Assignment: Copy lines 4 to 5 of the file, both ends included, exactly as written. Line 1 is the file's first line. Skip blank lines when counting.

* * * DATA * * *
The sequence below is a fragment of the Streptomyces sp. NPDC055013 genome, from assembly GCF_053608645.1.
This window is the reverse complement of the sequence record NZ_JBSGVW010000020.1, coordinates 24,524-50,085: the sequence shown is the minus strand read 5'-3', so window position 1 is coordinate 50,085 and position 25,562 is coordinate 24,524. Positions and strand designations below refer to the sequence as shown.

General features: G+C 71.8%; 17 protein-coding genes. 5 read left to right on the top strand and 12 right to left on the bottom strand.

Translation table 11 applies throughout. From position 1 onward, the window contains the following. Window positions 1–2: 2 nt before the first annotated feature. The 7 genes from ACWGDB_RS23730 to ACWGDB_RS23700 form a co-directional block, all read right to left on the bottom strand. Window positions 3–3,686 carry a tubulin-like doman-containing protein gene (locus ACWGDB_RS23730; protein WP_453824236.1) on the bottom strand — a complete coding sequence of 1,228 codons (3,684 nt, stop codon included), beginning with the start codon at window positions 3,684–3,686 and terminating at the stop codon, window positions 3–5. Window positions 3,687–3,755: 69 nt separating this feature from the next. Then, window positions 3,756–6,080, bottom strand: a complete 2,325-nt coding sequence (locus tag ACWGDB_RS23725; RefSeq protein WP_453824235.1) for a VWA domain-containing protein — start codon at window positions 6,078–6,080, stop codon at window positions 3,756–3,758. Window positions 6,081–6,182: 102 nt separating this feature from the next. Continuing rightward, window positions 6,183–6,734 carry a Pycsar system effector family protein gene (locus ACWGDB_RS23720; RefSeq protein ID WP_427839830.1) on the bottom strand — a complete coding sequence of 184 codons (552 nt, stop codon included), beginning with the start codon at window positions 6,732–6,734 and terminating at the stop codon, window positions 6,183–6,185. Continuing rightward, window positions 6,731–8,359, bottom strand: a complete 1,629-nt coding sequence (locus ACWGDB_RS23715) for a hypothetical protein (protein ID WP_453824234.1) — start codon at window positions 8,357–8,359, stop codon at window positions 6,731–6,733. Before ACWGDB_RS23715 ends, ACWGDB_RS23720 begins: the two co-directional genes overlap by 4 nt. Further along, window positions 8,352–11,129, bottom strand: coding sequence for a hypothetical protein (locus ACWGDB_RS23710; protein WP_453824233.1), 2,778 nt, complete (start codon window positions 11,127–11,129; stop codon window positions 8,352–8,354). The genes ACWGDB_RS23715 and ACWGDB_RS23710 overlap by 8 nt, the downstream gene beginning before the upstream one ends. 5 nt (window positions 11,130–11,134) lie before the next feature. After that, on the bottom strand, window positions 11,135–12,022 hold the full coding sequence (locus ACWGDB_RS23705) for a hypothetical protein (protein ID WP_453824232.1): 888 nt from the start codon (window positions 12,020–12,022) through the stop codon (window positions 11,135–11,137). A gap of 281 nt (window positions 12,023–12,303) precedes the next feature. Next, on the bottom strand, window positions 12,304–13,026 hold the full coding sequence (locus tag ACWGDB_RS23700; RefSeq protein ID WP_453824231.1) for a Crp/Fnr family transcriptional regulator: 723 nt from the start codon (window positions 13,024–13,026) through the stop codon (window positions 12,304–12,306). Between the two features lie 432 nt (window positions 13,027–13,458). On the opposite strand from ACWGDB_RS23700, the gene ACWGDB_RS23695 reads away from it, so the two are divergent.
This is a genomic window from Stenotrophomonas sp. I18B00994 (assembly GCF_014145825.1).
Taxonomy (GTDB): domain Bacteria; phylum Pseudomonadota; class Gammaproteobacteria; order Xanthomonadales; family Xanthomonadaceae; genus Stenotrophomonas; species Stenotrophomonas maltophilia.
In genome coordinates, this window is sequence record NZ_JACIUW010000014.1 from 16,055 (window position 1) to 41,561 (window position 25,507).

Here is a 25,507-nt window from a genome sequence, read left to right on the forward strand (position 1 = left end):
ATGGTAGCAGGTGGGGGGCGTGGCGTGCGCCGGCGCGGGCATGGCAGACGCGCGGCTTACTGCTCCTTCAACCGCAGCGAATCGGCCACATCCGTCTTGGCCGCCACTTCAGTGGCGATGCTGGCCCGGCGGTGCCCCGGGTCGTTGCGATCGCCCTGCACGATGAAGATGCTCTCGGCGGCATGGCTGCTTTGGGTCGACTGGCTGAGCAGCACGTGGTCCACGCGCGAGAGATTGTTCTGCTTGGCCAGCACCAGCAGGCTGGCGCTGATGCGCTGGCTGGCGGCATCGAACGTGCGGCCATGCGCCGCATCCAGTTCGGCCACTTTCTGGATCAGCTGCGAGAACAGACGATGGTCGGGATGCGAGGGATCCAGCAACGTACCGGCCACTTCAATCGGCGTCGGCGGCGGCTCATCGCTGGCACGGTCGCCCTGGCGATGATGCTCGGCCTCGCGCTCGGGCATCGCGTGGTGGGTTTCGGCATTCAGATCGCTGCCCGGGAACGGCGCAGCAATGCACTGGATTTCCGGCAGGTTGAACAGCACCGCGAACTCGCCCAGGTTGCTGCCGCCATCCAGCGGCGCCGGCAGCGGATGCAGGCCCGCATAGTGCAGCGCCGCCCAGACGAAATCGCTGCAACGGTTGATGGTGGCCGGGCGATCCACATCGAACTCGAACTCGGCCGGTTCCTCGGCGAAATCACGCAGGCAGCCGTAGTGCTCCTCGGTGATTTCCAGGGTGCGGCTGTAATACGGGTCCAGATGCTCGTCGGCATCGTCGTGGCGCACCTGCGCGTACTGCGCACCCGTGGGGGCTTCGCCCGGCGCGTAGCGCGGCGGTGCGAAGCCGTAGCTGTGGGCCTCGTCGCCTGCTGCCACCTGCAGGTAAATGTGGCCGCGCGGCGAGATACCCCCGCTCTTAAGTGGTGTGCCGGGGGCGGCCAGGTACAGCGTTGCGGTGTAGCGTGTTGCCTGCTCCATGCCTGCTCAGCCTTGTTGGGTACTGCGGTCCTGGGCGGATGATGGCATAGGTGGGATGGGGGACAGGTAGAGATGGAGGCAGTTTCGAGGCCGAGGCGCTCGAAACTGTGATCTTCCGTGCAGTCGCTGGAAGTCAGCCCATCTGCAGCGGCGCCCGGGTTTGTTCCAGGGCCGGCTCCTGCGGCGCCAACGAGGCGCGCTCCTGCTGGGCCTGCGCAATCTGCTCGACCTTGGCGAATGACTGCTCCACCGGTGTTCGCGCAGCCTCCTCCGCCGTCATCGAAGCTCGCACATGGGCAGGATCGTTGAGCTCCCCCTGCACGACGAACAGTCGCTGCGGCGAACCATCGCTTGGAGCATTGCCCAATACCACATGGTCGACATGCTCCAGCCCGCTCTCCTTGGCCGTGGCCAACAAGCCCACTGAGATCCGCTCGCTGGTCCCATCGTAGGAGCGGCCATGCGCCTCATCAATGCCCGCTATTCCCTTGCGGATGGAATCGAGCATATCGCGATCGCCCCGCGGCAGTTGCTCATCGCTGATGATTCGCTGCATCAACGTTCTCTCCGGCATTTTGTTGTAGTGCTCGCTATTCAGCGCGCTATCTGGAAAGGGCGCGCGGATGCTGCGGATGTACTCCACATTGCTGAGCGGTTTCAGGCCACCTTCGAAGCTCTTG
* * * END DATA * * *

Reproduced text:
Translation table 11 applies throughout. From position 1 onward, the window contains the following. Window positions 1–2: 2 nt before the first annotated feature. The 7 genes from ACWGDB_RS23730 to ACWGDB_RS23700 form a co-directional block, all read right to left on the bottom strand. Window positions 3–3,686 carry a tubulin-like doman-containing protein gene (locus ACWGDB_RS23730; protein WP_453824236.1) on the bottom strand — a complete coding sequence of 1,228 codons (3,684 nt, stop codon included), beginning with the start codon at window positions 3,684–3,686 and terminating at the stop codon, window positions 3–5. Window positions 3,687–3,755: 69 nt separating this feature from the next. Then, window positions 3,756–6,080, bottom strand: a complete 2,325-nt coding sequence (locus tag ACWGDB_RS23725; RefSeq protein WP_453824235.1) for a VWA domain-containing protein — start codon at window positions 6,078–6,080, stop codon at window positions 3,756–3,758. Window positions 6,081–6,182: 102 nt separating this feature from the next. Continuing rightward, window positions 6,183–6,734 carry a Pycsar system effector family protein gene (locus ACWGDB_RS23720; RefSeq protein ID WP_427839830.1) on the bottom strand — a complete coding sequence of 184 codons (552 nt, stop codon included), beginning with the start codon at window positions 6,732–6,734 and terminating at the stop codon, window positions 6,183–6,185. Continuing rightward, window positions 6,731–8,359, bottom strand: a complete 1,629-nt coding sequence (locus ACWGDB_RS23715) for a hypothetical protein (protein ID WP_453824234.1) — start codon at window positions 8,357–8,359, stop codon at window positions 6,731–6,733. Before ACWGDB_RS23715 ends, ACWGDB_RS23720 begins: the two co-directional genes overlap by 4 nt. Further along, window positions 8,352–11,129, bottom strand: coding sequence for a hypothetical protein (locus ACWGDB_RS23710; protein WP_453824233.1), 2,778 nt, complete (start codon window positions 11,127–11,129; stop codon window positions 8,352–8,354). The genes ACWGDB_RS23715 and ACWGDB_RS23710 overlap by 8 nt, the downstream gene beginning before the upstream one ends. 5 nt (window positions 11,130–11,134) lie before the next feature. After that, on the bottom strand, window positions 11,135–12,022 hold the full coding sequence (locus ACWGDB_RS23705) for a hypothetical protein (protein ID WP_453824232.1): 888 nt from the start codon (window positions 12,020–12,022) through the stop codon (window positions 11,135–11,137). A gap of 281 nt (window positions 12,023–12,303) precedes the next feature. Next, on the bottom strand, window positions 12,304–13,026 hold the full coding sequence (locus tag ACWGDB_RS23700; RefSeq protein ID WP_453824231.1) for a Crp/Fnr family transcriptional regulator: 723 nt from the start codon (window positions 13,024–13,026) through the stop codon (window positions 12,304–12,306). Between the two features lie 432 nt (window positions 13,027–13,458). On the opposite strand from ACWGDB_RS23700, the gene ACWGDB_RS23695 reads away from it, so the two are divergent.
This is a genomic window from Stenotrophomonas sp. I18B00994 (assembly GCF_014145825.1).